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Executive privilege is a thing that's only available to executives ... which Donald Trump is not

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24.09.2021

Denied his access to Twitter, Donald Trump has taken to issuing regular missives to his supporters—almost all of which come with a link for providing donations. On Wednesday, one of those statements made clear that, even before the House Select Committee investigating Jan. 6 issued its first subpoenas, Trump intended to fight them using “executive privilege.”

"Executive privilege will be defended, not just on behalf of my Administration and the Patriots who worked beside me, but on behalf of the Office of the President of the United States and the future of our Nation," wrote Trump.

No one has relied more heavily on executive privilege than Trump. During his time at the White House, and especially during his first impeachment, it’s easy to determine the number of document and testimony requests that were met with a claim of executive privilege—because it was all of them. Trump even instructed members of executive branch agency to refuse to attend long-standing regulatory meetings, or refuse to provide standard information, with the idea that he might claim privilege. In almost all these instances, he didn’t actually ever make such a claim. He also didn’t provide the requested information. Under Trump, executive privilege became a black box that could be placed around any information, at any time, and because it was never really claimed, never had to defend itself in court.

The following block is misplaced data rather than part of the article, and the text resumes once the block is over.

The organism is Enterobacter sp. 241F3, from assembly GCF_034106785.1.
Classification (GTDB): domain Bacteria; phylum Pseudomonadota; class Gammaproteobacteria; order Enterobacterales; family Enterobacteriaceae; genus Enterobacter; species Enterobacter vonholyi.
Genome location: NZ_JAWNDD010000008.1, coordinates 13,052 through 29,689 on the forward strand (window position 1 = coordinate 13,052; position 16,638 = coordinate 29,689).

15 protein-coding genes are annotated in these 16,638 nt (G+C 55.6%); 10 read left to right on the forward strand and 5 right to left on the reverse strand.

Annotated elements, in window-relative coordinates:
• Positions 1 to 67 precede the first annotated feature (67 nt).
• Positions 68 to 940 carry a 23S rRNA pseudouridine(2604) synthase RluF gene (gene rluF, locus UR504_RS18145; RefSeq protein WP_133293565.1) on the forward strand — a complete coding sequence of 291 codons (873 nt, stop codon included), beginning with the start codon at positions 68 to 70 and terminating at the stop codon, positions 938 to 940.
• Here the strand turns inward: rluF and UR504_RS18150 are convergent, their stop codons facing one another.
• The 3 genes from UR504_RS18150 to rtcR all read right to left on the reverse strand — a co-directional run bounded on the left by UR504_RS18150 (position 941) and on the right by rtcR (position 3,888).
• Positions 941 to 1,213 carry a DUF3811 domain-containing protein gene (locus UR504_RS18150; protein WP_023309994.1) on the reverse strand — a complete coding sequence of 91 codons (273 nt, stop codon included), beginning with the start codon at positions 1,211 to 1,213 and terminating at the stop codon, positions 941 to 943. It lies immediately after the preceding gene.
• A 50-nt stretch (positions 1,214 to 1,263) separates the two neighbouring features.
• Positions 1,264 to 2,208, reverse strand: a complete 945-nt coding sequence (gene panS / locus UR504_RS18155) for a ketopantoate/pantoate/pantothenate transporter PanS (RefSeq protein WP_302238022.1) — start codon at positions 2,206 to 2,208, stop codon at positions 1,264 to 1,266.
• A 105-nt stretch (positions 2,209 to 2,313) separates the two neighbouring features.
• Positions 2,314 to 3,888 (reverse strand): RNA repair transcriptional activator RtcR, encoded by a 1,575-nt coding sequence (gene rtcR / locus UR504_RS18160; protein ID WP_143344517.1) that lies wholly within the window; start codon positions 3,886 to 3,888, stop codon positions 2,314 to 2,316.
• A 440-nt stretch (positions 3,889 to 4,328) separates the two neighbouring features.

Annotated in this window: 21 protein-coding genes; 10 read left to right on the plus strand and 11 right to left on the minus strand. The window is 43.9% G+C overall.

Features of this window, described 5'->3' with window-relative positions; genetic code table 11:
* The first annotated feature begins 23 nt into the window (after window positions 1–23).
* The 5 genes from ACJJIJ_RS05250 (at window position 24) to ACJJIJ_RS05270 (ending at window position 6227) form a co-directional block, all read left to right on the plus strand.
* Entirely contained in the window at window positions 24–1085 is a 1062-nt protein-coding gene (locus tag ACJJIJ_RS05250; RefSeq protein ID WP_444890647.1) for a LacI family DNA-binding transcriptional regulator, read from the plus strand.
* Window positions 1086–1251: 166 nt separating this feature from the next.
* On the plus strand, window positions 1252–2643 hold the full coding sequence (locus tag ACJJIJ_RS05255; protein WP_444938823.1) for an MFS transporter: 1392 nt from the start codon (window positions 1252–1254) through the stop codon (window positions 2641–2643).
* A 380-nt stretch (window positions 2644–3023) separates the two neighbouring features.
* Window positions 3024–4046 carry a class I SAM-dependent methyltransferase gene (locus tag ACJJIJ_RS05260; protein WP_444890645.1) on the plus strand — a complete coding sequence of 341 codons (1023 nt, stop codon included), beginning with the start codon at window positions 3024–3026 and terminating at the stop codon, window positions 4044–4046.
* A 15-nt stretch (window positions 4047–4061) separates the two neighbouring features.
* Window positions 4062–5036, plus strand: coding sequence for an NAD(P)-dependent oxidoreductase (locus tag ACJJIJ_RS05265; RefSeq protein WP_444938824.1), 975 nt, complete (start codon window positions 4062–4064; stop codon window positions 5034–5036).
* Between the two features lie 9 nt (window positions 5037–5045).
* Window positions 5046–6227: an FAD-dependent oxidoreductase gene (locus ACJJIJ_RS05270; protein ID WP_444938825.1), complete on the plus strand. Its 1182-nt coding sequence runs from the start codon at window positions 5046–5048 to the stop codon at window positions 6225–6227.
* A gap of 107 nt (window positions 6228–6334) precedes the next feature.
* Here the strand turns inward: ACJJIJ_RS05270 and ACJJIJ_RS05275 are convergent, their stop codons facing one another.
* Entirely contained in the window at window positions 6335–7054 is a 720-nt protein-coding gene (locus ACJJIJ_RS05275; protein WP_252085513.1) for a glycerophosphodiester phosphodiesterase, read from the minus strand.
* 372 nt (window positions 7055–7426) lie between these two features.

But, for all the ways that Trump has applied executive privilege in the past, there is one thing he can’t do: He can’t call on it from beyond the political grave. As Rep. Jamie Raskin said in response to the missive from Mar-a-Lago, Trump’s thoughts on executive privilege aren’t particularly meaningful at this point “because there’s no president involved—there’s no such thing as a former president’s executive privilege.”

The one person who decides what information gets shared now is the actual president. And no matter what the MAGA crowd might think, the actual president is Joe Biden.

Executive privilege is not a term found in the Constitution. The extent to which the executive can hold secrets, and the actions that the Congress can take to reveal them, is a balance that has always been maintained through a battle of........

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